Flowering time responses of serradella cultivars

Suzanne Boschma1, Daniel Kidd2, Matthew Newell3, Adam Stefanski4, Rebecca Haling4, Richard Hayes5, Megan Ryan2, Richard Simpson4

1 NSW Department of Primary Industries, 4 Marsden Park Rd, Calala, NSW, 2340, www.dpi.nsw.gov.au, suzanne.boschma@dpi.nsw.gov.au

2 University of Western Australia, School of Agriculture & Environment, M090, Perth, WA, 6009

3 NSW Department of Primary Industries, PO Box 129, Cowra, NSW, 2794

4 CSIRO Agriculture & Food, GPO Box 1700, Canberra, ACT, 2601

5 NSW Department of Primary Industries, PMB, Wagga Wagga, NSW, 2650

Abstract:

Serradellas (Ornithopus spp.) are alternative temperate annual pasture legumes, until recently grown mainly on deep sandy soils where their deep rooting habit and tolerance of low soil fertility/acidity confer an advantage over subterranean clover (Trifolium subterraneum).  Expansion of serradella use requires cultivars with appropriate maturity type and hardseededness to underpin persistence in a wider range of growing seasons and climates. In 2018, a national experiment was conducted to determine the maturity types of a range of serradella cultivars that are potentially available in Australia. Thirteen cultivars of serradella (six O. compressus, six O. sativus, one O. pinnatus) and five cultivars of subterranean clover were sown in Perth, Canberra, Cowra and Tamworth to examine flowering times and duration in these environments. The results indicated a wide range in maturity types among serradella cultivars, but with significant gaps in the maturity types available for hardseeded O. sativus cultivars.  A number of the serradellas had unstable flowering times indicating inadequate germination-date flexibility and will flower too early (during severe frost periods) after germinating on an early break to the growing season in eastern Australia.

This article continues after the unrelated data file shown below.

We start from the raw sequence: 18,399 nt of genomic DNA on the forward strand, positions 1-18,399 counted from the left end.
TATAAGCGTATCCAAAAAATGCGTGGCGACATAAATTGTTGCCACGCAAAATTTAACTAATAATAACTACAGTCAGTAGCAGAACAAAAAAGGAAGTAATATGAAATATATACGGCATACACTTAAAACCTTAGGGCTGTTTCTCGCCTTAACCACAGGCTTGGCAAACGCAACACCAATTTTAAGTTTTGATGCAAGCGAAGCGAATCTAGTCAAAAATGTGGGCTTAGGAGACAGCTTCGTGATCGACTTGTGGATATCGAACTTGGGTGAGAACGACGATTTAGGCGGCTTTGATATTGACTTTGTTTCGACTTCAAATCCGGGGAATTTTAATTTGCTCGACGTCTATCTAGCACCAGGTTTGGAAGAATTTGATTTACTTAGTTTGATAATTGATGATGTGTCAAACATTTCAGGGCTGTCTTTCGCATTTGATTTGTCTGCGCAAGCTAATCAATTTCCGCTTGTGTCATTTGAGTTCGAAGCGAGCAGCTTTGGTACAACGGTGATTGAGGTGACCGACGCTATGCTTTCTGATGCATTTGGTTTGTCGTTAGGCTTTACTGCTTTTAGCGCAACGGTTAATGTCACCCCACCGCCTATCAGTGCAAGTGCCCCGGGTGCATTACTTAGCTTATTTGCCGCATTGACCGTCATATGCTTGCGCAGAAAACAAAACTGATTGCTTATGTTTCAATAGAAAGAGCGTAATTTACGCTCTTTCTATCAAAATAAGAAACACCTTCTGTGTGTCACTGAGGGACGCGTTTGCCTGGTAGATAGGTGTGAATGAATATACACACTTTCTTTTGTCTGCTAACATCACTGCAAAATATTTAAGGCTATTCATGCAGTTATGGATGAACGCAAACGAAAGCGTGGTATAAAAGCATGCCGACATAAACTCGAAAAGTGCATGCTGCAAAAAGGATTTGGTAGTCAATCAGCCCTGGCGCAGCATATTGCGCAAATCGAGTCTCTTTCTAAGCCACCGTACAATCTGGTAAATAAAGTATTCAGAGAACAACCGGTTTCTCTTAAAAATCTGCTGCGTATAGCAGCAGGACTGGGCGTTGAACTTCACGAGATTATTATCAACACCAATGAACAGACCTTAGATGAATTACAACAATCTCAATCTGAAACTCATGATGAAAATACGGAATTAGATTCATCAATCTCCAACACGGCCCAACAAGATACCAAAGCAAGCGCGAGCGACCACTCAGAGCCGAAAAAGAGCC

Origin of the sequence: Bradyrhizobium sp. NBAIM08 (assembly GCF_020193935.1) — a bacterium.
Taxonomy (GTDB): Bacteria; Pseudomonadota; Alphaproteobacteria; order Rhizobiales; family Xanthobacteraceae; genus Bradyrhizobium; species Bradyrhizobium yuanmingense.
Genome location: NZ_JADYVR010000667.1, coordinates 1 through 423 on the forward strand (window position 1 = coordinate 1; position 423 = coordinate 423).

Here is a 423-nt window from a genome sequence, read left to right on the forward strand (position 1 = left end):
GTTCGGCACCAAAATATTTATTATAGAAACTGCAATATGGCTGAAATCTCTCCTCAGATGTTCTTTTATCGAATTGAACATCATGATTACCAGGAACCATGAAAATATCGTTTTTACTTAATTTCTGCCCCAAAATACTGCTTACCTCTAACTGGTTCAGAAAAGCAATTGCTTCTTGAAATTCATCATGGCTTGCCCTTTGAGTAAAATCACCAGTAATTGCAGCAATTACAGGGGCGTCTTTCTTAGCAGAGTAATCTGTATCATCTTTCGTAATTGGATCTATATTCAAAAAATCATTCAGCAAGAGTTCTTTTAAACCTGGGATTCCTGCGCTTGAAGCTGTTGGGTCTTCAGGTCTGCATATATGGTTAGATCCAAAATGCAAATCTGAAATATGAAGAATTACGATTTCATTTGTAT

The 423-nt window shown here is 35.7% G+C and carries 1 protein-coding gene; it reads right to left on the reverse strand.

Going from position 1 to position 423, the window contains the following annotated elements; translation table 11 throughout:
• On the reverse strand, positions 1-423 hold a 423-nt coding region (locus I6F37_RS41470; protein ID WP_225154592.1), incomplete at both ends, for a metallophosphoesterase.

Host

The Australian Society of Agronomy is the professional body for agronomists in Australia. It has approximately 500 active members drawn from government, universities, research organisations and the private sector.

Photo Credits

David Marland Photography david_marland@hotmail.com Graham Centre for Agricultural Innovation, Charles Sturt University

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